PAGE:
Don't pay taxes on last year's Bush tax rebate

Q: Last year my husband and I received a $600 rebate check from the US government. Do I have to report that as income? When filing my taxes, the tax software that I use is adding that amount to my income and it seems I am getting taxed twice.

J.F.D., Jamaica Plain, Mass.

A: Either your tax software is wrong or you are making a mistake in entering the rebate as income, says a spokesman for the IRS.

The tax rebate "is not taxable income," he adds, so it does not have to be reported on your tax form and you do not have to pay taxes on it.

The Treasury Department added a special line to this year's tax forms - line 47 on form 1040, line 30 on 1040A, and line 7 on 1040EZ - to make certain that qualified taxpayers received their rebates. Those who didn't get a rebate should use this line and the accompanying worksheet to see if they qualify.

The full rebate is $300 for individuals, as well as married individuals filing separately, $500 for heads of households, and $600 for married couples filing jointly.

Q: Is a gift of money from a relative taxable? If so, is there a cap on how much is taxed?

M.C., Franklin, Mass.

A: Donors are allowed to give up to $11,000 annually ($22,000 for married couples) tax free, according to an IRS spokesman. Gifts above that amount are taxable to the donor. Recipients are not taxed on the gifts, but may owe taxes on income produced by the gifts, such as with stock. See IRS publication 950.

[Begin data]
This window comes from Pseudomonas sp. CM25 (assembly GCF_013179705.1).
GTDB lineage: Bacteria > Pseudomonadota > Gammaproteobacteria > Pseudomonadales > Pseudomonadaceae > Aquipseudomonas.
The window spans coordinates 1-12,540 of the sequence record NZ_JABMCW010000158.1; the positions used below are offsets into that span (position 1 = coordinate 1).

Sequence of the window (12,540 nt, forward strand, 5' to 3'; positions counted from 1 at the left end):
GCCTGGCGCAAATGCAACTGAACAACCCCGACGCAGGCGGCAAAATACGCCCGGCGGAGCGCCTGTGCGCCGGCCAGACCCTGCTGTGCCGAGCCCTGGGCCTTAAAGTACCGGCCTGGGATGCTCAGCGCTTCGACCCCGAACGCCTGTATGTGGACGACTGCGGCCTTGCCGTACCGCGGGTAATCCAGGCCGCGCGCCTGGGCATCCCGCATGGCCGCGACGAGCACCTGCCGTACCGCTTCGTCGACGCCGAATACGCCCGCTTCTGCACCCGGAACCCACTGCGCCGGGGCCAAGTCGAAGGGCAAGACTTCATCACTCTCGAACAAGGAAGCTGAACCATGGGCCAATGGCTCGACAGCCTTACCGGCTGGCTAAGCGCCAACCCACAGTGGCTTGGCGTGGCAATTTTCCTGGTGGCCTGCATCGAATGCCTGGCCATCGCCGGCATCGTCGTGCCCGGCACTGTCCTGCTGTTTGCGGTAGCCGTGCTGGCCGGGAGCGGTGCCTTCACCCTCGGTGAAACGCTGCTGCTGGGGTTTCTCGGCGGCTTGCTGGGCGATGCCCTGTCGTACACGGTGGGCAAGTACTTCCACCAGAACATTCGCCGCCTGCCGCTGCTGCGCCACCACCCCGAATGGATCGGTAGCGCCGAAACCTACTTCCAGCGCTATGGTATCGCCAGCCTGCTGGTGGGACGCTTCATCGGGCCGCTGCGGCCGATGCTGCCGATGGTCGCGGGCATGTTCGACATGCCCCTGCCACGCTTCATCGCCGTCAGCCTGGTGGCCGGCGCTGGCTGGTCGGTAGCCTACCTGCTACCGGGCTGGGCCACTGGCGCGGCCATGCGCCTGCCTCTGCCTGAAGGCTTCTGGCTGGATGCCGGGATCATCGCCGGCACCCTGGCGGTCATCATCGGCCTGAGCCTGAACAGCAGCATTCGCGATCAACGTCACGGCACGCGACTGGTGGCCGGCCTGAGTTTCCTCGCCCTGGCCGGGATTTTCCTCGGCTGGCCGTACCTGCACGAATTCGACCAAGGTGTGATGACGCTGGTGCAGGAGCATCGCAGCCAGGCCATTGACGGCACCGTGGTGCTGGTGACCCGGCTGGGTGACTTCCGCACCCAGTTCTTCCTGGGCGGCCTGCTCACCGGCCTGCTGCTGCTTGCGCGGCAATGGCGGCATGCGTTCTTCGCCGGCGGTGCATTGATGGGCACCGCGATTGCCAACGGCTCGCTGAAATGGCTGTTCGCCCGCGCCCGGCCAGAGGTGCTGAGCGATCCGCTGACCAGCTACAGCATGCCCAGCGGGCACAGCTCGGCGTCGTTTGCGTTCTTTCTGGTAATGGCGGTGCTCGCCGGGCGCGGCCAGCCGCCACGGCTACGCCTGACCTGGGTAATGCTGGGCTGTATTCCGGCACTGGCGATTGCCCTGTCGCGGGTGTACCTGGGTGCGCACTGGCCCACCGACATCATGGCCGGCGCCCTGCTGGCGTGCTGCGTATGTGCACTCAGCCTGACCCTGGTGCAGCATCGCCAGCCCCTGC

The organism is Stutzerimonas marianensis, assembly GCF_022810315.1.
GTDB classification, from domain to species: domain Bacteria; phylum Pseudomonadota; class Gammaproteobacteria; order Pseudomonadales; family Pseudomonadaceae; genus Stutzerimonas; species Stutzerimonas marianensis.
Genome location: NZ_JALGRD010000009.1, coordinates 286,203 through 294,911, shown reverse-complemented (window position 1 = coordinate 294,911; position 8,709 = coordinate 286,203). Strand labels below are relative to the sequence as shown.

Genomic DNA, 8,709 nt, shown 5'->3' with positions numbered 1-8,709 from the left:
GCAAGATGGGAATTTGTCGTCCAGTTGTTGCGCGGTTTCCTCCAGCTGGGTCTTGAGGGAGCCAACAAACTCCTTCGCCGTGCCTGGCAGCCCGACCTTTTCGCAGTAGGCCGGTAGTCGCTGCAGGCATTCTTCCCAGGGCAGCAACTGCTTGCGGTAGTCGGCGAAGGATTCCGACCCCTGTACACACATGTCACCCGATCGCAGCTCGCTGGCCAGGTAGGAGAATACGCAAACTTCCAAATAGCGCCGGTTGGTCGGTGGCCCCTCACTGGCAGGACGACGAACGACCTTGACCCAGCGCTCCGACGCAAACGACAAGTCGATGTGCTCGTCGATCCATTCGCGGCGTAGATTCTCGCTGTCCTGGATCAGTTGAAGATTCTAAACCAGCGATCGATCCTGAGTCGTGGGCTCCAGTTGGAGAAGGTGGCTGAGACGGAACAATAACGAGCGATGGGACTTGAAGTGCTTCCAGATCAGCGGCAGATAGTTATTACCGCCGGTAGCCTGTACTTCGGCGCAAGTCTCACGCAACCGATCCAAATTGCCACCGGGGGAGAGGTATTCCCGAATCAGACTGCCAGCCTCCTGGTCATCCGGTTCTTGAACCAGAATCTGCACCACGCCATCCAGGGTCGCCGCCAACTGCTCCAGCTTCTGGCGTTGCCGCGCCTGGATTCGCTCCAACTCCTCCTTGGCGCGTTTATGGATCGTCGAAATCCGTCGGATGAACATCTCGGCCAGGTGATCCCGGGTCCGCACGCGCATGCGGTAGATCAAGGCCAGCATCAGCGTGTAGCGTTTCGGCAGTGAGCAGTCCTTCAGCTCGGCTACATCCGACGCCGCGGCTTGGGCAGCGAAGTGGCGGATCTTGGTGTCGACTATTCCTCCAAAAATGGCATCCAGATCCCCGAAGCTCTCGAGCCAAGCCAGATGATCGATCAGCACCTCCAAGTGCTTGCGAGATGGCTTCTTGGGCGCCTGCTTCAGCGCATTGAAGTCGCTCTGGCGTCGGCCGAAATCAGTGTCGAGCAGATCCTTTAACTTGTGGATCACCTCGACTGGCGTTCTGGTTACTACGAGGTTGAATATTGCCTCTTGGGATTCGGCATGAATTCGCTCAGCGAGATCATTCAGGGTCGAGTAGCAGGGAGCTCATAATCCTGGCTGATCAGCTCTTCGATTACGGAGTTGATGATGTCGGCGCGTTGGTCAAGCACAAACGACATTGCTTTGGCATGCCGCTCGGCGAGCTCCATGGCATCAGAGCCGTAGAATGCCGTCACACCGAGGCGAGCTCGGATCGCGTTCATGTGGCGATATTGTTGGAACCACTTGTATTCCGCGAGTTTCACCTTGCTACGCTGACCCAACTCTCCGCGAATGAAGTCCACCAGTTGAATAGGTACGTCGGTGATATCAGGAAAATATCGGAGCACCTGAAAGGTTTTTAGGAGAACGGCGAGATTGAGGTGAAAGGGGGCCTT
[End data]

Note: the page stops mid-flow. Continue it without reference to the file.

Q: One of my mutual funds closed to new investors some months back. Existing shareholders were allowed to make new contributions. I stayed with the fund, even though performance has dropped sharply. As a practical matter, should a person stay with a fund that closes itself off to new investors?

G.F., New York

A: Not always. Funds typically close their doors to new investors because they've become so large that managers struggle to invest new money in productive ways. Studies show that funds often droop after closing, particularly if they have had a large influx of cash.

Also, make sure a fund isn't closing simply to attract new dollars. According to "Chuck Jaffe's Lifetime Guide to Mutual Funds," investors should find out if a fund is closing to protect shareholders, or to reap commissions through increased contributions by those who want to get in before the fund closes. If fund assets stay stable, Mr. Jaffe writes, there is nothing to worry about. Always contact the fund company and ask why a fund is closing.

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